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Archive for Wednesday, December 1, 2010

Natural gas prices expected to be 30 percent lower this winter

December 1, 2010

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Lawrence residents should see lower natural gas bills this winter, if Mother Nature will just cooperate a little bit.

Natural gas prices are projected to be about 30 percent less this winter than last winter, city leaders were told Wednesday at a luncheon hosted by Black Hills Energy. Now, everyone will just need to watch the weather.

“If it doesn’t get any colder than last year, people will have lower bills this winter,” said Curt Floerchinger, a spokesman for Black Hills Energy, which is the major natural gas provider in the city.

Black Hills leaders said the natural gas market is in a favorable trend, and there are signs that natural gas prices may not be as volatile as they have been in past years.

“It used to be that you saw a strong correlation between the price of natural gas and the price of oil,” said Steve Hanna, director of operations for Black Hills’ Kansas operations. “But we don’t see that correlation like we used to.”

Hanna said the natural gas market is changing as new technology is developed to extract more gas. In particular, the rush to extract natural gas from shale has opened up new areas of the country for natural gas exploration. More energy-efficient building practices also have homes using less gas than in decades past.

“We think it adds up to what should be some good gas prices for the winter,” Hanna said.

In other news, Black Hills officials announced:

• Plans are in the works to install a compressed natural gas fueling station in the city. The company plans to have the fueling station open by the end of the year at its Eighth and Pennsylvania work yard. The station, which will provide fuel for new vehicles that run off of compressed natural gas, won’t be open to the general public. Instead, it will be used by the company as it begins to convert its fleet over to compressed natural gas. Blacks Hills leaders, though, said they would be open to discussing how other large users like the city of Lawrence or Kansas University could take advantage of the station in the future.

• Work is under way to convert all of the natural gas meters in the city to electronic devices that can be read remotely. A $3 million project to convert the meters should be done by March. Once completed, the company will be able to read meters simply by driving up and down a street. A specially equipped van will collect the electronic readings. The project will cause the company to reduce its local meter-reading staff from four positions to one. The company is working to find jobs for those employees either within Black Hills or with other companies in the Lawrence area.

Comments

mrbig 4 years ago

We converted our shop to all electric after our $350/month gas bill during the winter months courtesy of Black Hills Energy. Then when I wanted to shut it off to avoid the $30/month charge for not using any gas at all in the summer months- they said if I did that they would charge me more than I would have saved as an additional fee when I got it turned back on. So, I told them I was getting an electric furnace and to shut off our service. 3 months later they come shut it off, and take those 3 months out of my deposit refund. When I called to inquire they said a supervisor had to call me back- which never happened. Scandelous.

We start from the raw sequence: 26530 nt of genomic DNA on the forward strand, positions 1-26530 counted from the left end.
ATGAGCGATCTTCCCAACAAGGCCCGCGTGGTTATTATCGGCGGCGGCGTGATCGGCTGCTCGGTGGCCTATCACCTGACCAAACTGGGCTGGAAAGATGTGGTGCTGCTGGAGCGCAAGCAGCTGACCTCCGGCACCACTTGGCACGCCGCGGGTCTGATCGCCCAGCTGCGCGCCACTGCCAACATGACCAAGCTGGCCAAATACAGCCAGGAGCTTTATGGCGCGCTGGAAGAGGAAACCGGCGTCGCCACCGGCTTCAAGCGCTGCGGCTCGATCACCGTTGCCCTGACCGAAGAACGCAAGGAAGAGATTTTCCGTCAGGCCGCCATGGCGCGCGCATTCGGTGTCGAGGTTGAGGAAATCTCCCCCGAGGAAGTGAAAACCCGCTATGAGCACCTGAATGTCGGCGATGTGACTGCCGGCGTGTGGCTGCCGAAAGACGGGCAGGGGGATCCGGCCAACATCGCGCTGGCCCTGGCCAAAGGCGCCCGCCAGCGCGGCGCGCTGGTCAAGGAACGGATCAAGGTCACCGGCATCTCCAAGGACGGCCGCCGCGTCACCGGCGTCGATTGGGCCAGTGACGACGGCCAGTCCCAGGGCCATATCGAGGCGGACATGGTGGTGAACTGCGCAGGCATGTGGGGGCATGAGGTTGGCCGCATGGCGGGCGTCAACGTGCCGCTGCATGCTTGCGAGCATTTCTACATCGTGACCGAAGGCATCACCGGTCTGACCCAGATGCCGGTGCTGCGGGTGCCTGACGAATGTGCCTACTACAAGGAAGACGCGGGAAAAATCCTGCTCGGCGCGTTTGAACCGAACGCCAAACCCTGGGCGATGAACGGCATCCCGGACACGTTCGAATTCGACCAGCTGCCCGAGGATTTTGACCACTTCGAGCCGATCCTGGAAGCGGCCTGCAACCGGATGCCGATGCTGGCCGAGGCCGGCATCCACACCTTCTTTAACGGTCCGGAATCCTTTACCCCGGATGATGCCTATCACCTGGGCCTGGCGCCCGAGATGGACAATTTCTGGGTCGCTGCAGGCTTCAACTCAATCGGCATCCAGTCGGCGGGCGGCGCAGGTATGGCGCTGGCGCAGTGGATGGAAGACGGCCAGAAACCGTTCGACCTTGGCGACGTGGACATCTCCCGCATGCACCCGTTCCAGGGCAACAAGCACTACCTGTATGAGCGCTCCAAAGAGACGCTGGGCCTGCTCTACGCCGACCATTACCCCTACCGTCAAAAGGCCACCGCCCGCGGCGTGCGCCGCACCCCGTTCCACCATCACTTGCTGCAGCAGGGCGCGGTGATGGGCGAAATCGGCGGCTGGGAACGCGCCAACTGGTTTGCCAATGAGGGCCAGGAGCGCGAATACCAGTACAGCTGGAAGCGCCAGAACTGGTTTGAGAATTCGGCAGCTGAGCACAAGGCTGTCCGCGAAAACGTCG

just_another_bozo_on_this_bus 4 years ago

Minimum charge for residences is $18 a month, whether any gas is used or not. And you can't just disconnect for the 4-5 months of the year when no heating is required. The claim is that this is what it costs to "maintain the system."

How realistic that amount is I've no way of knowing, but I suppose there is some merit in it. However, it would seem to me that that "maintenance charge" could easily be calculated and collected only on active accounts, and not charging for accounts in which the gas company does nothing bet read a meter that hasn't moved since the last time they read it.

Adrienne Sanders 4 years ago

Seems to me it would take the same amount of effort to read a meter that hasn't moved as it does to read one that has....

just_another_bozo_on_this_bus 4 years ago

True. But it takes no effort at all to not read a meter.

With the new meters going in, where service is discontinued for the warm months, the gas can likely be shut off without even getting out of the truck, and the meter won't need to be read again until service is reconnected.

mrbig 4 years ago

It's commercial, and then add taxes and fees on top of it. We have a large shop where the door is usually open so we only heat for about 3 months of the year so our pipes don't freeze overnight. So that's 9 months of the year they wanted me to pay $30= $270 for not using their service.

LogicMan 4 years ago

Um --- electric heat is about three times as expensive as natural gas, unless you put in a heat pump (but it still switches to ER in cold weather), or negotiated a dirt-cheap rate with Westar and not just a slightly lower "all-electric" rate.

So unless you keep your temperature much lower, etc., get ready for some stunning bills for January and February. Especially if you also pay a demand charge.

Might want to hire a pro to evaluate your situation, next time.

Don Whiteley 4 years ago

Knowing energy suppliers, what Black Hills likely means is that if the average temperature in Lawrence is above 70 for the months of December through March, then gas prices should be 30% lower.

somedude20 4 years ago

Well, with food prices going up I bet it costs me 20% more to create my own natural gas

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